Drayton. - J.G.L.
 Lady Shelley of Maresfield Park. Mr. Lockhart says the young lady
was Miss Shelley, who became in 1834 the Hon. Mrs. George Edgcumbe.
 Scott had dined at Holland House in 1806, but in consequence of
some remarks by Lord Holland in the House of Lords in 1810, on Thomas
Scott's affairs, there had apparently been no renewal of the
acquaintanceship until now.
 See _Miscellaneous Prose Works_, vol. iv. p. 20.
 David Hinves, Mr. W. Stewart Rose's faithful and affectionate
attendant, furnished Scott with some hints for his picture of Davie
Gellatly in _Waverley_.
Mr. Lockhart tells us that Hinves was more than forty years in Mr.
Rose's service; he had been a bookbinder by trade and a preacher among
"A sermon heard casually under a tree in the New Forest contained such
touches of good feeling and broad humour that Rose promoted the preacher
to be his valet on the spot. He was treated more like a friend than a
servant by his master and by all his master's intimate friends. Scott
presented him with all his works; and Coleridge gave him a corrected (or
rather an altered) copy of _Christabel_ with this inscription on the
fly-leaf: 'Dear Hinves, - Till this book is concluded, and with it
_Gundimore_, a poem by the same "author," accept of this _corrected_
copy of _Christabel_ as a _small_ token of regard; yet such a
testimonial as I would not pay to any one I did not esteem, though he
were an emperor.
"'Be assured I will send you for your private library every work I have
published (if there be any to be had) and whatever I shall publish. Keep
steady to the FAITH. If the fountainhead be always full, the stream
cannot be long empty. - Yours sincerely, S.T. COLERIDGE.
"'11 _November_ 1816, _Mudford.'" - Life,_ vol. iv. pp. 397-8.
Hinves died in Mr. Rose's service _circa_ 1838, and his master followed
him on the 30th April 1843, a few weeks after his friend Morritt.
 An analysis of these letters was published by Mr. Lockhart in the
_Life_, vol. vi. pp. 346-386.
 Created Earl of Leicester in 1837.
 It is worth noting that Sir Walter first wrote "grasp" - and then
deleted the word in favour of the technical term - "fathom."
 W. Withers had just published a _Letter to Sir Walter Scott
exposing certain fundamental errors in his late Essay on
Planting_, - Holt: Norfolk, 1828.
 A deep pool in the Tweed, in which Scott had had a singular
nocturnal adventure while "burning the water" in company with Hogg and
Laidlaw. Hogg records that the crazy coble went to the bottom while
Scott was shouting -
"An' gin the boat were bottomless, An' seven miles to row."
The scene was not forgotten when he came to write the twenty-sixth
chapter of _Guy Mannering_.
 This refers to the splendid edition of Walton and Cotton, edited
by Nicolas, and illustrated by Stothard and Inskipp, published in 1836
after nearly ten years' preparation, in two vols. large 8vo.
 Sir William Scott, Lord Stowell, died 28th January 1836, aged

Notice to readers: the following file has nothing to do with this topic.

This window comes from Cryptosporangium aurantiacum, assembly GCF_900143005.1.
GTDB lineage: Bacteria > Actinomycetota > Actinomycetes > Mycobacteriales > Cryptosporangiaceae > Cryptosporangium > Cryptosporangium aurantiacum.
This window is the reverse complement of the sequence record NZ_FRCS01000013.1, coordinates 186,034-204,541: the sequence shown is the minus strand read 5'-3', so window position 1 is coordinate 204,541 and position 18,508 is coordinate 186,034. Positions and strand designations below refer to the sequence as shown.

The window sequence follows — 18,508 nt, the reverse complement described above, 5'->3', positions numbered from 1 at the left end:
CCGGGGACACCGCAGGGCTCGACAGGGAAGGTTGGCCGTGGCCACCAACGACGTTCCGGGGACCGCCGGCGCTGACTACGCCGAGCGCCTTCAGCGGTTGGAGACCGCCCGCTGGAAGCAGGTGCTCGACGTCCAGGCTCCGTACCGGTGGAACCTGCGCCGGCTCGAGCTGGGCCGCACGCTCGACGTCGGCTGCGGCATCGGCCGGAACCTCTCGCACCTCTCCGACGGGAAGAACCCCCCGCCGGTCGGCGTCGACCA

Moore writes: "On our arrival at Hampton (where we found the
Wordsworths), walked about, - the whole party in the gay walk where the
band plays, to the infinite delight of the Hampton _blues_, who were all
_eyes_ after Scott. The other scribblers not coming in for a glance. The
dinner odd; but being near Scott I found it agreeable, and was delighted
to see him so happy, with his tall son, the Major," etc. etc, - _Diary_,
vol. v. p. 287.
 The author of _Evelina_ died at Bath in 1840, at the age of
eighty-eight. Subsequent to this meeting with Scott she published
memoirs of her father, Dr. Burney (in 1832). It is stated that for her
novel _Camilla_, published in 1796, she received a subscription of 3000
guineas, and for the _Wanderer_, in 1814, £1500 for the copyright. This
was the year in which _Waverley_ appeared, for the copyright of which
Constable did not see his way to offer more than £700.
 This item refers to money which had belonged to Lady Scott's
 It contains half of Chancellor Clarendon's famous collection - the
other half is at Bothwell Castle.
 William Elliot Lockhart of Cleghorn and Borthwick-brae, long M.P.
 Weare, Thurtell, and the rest were professed gamblers. See _ante_,
July 10, 1826, and _Life_, vol. viii. p. 381.
 The first volume had just been published in 1828. The book was
completed in 6 vols. in 1840.
_June_ 1. - We took leave of our friends at Rokeby after breakfast, and
pursued our well-known path over Stanmore to Brough, Appleby, Penrith,
and Carlisle. As I have this road by heart, I have little amusement save
the melancholy task of recalling the sensations with which I have traced
it in former times, all of which refer to decay of animal strength, and
abatement if not of mental powers, at least of mental energy. The _non
est tanti_ grows fast at my time of life. We reached Carlisle at seven
o'clock, and were housed for the night. My books being exhausted, I
lighted on an odd volume of the _Gentleman's Magazine_, a work in which,
as in a pawnbroker's shop, much of real curiosity and value are stowed
away and concealed amid the frippery and trumpery of those reverend old
gentlewomen who were the regular correspondents of the work.
_June_ 2. - We intended to walk to the Castle, but were baffled by rainy
weather. I was obliged to wait for a certificate from the parish
register - _Hei mihi_!! I cannot have it till ten o'clock, or rather, as
it chanced, till past eleven, when I got the paper for which I
waited. We lunched at Hawick, and concluded our pilgrimage at
Abbotsford about nine at night, where the joyful barking of the dogs,
with the sight of the kind familiar faces of our domestics, gave us
welcome, and I enjoyed a sound repose on my own bed. I remark that in
this journey I have never once experienced depression of spirits, or the
_tremor cordis_ of which I have sometimes such unpleasant visits.
Dissipation, and a succession of trifling engagements, prevent the mind
from throwing itself out in the manner calculated to exhaust the owner,
and to entertain other people. There is a lesson in this.